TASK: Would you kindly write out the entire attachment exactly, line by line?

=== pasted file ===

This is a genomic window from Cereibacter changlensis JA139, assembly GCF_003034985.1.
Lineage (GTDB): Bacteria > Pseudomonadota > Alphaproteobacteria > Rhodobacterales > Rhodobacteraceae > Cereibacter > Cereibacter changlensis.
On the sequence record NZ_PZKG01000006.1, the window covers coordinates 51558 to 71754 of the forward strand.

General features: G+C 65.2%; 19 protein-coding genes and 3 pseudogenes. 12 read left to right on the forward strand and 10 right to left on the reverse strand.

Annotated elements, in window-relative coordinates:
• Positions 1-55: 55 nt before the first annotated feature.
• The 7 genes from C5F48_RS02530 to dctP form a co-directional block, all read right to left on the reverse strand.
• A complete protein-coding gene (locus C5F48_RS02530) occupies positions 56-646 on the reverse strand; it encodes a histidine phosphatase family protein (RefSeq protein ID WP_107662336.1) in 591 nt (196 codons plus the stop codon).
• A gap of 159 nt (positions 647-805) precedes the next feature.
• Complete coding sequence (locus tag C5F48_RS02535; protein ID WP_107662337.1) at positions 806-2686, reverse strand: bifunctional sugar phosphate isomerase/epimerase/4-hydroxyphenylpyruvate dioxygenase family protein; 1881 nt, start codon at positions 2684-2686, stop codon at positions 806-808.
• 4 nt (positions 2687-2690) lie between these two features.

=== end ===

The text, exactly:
This is a genomic window from Cereibacter changlensis JA139, assembly GCF_003034985.1.
Lineage (GTDB): Bacteria > Pseudomonadota > Alphaproteobacteria > Rhodobacterales > Rhodobacteraceae > Cereibacter > Cereibacter changlensis.
On the sequence record NZ_PZKG01000006.1, the window covers coordinates 51558 to 71754 of the forward strand.

General features: G+C 65.2%; 19 protein-coding genes and 3 pseudogenes. 12 read left to right on the forward strand and 10 right to left on the reverse strand.

Annotated elements, in window-relative coordinates:
• Positions 1-55: 55 nt before the first annotated feature.
• The 7 genes from C5F48_RS02530 to dctP form a co-directional block, all read right to left on the reverse strand.
• A complete protein-coding gene (locus C5F48_RS02530) occupies positions 56-646 on the reverse strand; it encodes a histidine phosphatase family protein (RefSeq protein ID WP_107662336.1) in 591 nt (196 codons plus the stop codon).
• A gap of 159 nt (positions 647-805) precedes the next feature.
• Complete coding sequence (locus tag C5F48_RS02535; protein ID WP_107662337.1) at positions 806-2686, reverse strand: bifunctional sugar phosphate isomerase/epimerase/4-hydroxyphenylpyruvate dioxygenase family protein; 1881 nt, start codon at positions 2684-2686, stop codon at positions 806-808.
• 4 nt (positions 2687-2690) lie between these two features.